By Mike Williams
Rice’s Ming Tang earns early career award to further examine electrodeposition of metals
Rice University materials scientist Ming Tang is one of 85 “outstanding scientists early in their careers” awarded a prestigious grant by the U.S. Department of Energy (DOE) Early Career Research Program.
The agency awarded the competitive grants to researchers within 10 years of earning a Ph.D. who are either tenure-track professors or full-time scientists at DOE’s national laboratories. The grant program, in its ninth year, backs research by scientists in disciplines supported by DOE including advanced scientific computing, biological and environmental sciences, basic energy sciences, fusion energy sciences, high-energy physics and nuclear physics research.
Tang, an assistant professor of materials science and nanoengineering who joined Rice in 2014, will receive a university grant of $150,000 a year for five years. His lab will use the funds to examine morphological instability mechanisms observed during the electrodeposition of active metals.
“This is inspired by the work I did with my collaborator, Hanqing Jiang at Arizona State, in which we looked at dendrite growth in lithium metal batteries,” Tang said.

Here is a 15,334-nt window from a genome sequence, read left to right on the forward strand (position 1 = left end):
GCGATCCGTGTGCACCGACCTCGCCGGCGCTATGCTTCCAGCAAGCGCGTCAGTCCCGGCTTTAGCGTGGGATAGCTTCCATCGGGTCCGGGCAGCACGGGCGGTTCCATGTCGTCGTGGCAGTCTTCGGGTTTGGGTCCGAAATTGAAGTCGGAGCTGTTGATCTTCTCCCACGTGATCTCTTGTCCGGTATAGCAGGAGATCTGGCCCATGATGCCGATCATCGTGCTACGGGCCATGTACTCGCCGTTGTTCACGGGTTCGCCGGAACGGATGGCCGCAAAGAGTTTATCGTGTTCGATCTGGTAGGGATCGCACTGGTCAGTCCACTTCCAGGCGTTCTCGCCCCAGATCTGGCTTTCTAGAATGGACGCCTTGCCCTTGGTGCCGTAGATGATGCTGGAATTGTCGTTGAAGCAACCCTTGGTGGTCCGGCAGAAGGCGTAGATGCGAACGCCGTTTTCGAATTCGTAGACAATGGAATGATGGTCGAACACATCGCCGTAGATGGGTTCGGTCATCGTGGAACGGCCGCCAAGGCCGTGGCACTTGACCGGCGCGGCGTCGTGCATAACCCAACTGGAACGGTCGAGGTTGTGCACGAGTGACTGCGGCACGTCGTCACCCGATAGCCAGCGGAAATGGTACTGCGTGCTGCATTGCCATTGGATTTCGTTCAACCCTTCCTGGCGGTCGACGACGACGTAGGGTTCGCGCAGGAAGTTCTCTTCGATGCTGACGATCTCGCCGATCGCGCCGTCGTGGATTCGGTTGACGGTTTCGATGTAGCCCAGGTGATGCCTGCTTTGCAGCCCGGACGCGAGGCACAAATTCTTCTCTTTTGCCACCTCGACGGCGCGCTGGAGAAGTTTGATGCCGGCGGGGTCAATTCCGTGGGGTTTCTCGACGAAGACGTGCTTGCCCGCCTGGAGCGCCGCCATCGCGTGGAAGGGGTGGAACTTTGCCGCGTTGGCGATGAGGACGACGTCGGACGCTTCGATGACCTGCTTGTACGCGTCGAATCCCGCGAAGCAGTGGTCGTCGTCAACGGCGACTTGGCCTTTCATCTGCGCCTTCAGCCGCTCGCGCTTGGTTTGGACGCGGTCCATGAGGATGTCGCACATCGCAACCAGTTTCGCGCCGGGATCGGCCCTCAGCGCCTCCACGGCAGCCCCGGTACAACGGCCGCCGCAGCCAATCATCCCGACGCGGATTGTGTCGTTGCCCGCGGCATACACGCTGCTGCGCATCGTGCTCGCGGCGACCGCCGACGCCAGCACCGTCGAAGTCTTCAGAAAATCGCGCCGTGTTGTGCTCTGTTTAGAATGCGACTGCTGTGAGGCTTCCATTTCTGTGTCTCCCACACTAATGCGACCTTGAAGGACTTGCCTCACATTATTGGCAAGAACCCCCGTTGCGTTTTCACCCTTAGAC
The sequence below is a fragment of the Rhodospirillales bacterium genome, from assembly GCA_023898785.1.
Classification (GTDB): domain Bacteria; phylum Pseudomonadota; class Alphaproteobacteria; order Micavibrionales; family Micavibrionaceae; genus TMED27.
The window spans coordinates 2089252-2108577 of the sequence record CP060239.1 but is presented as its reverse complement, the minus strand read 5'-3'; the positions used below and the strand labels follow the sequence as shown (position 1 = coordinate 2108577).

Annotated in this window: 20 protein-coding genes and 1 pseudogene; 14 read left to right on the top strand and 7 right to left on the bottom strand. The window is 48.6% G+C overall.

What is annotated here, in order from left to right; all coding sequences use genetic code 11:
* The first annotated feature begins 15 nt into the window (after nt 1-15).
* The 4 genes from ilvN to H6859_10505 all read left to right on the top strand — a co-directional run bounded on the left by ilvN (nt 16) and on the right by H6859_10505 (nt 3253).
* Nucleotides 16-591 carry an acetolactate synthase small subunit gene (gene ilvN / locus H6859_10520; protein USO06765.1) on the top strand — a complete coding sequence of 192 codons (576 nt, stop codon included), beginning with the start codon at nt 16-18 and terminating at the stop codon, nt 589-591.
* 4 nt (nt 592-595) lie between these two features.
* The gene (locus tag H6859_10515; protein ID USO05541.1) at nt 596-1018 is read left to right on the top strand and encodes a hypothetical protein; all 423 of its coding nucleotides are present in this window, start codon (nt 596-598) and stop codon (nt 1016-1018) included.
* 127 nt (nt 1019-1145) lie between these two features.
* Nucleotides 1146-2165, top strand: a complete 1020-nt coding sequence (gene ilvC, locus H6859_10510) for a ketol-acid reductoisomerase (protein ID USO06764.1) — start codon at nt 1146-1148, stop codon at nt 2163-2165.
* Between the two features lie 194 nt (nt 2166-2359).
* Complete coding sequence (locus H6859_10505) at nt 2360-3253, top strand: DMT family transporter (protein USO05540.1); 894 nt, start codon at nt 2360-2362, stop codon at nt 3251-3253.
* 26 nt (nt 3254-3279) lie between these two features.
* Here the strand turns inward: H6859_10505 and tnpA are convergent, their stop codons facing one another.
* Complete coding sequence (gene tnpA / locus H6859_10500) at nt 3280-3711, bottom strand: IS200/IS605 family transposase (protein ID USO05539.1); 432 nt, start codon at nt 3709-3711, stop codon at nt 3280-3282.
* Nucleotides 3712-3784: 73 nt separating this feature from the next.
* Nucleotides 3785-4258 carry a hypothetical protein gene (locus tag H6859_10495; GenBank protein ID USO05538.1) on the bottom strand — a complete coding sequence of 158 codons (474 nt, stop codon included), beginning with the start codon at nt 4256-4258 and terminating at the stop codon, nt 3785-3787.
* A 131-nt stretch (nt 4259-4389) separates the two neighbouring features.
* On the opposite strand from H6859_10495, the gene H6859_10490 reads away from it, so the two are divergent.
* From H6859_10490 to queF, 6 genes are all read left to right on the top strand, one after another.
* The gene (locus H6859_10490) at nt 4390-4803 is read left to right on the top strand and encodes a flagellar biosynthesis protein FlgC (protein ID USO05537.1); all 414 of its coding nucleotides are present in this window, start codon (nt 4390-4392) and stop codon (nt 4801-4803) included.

Dendrites are protrusions of lithium that extend from an anode over time, degrading capacity and risking contact with the battery’s cathode that would inadvertently close the circuit with sometimes explosive results. The problem has limited the development of high-capacity lithium metal batteries that would store far more energy than lithium-ion batteries.
The earlier research showed that the residual stress generated inside the lithium metal during electroplating causes dendrites to protrude out of the initially smooth metal surface. Tang and his collaborators discovered that relieving the stress helps eliminate these dendrites. Now they want to see if their stress-relief theory applies to other metals as well.
“We hypothesize that a group of metals that have relevance to next-generation rechargeable batteries — not only lithium, but also zinc, sodium and potassium — could show similar deposition instabilities because they all have similar characteristics in terms of large atomic mobility and high reactivity with electrolytes,” Tang said. “This project will focus on zinc electroplating to test the hypothesis and get a better understanding of how the instability develops during electroplating for this group of metals.”
Tang said that because electrodeposition is common in industry, discoveries about its fundamental properties could have wide influence.
“The big picture is not only about batteries, because electrodeposition is a general process,” he said.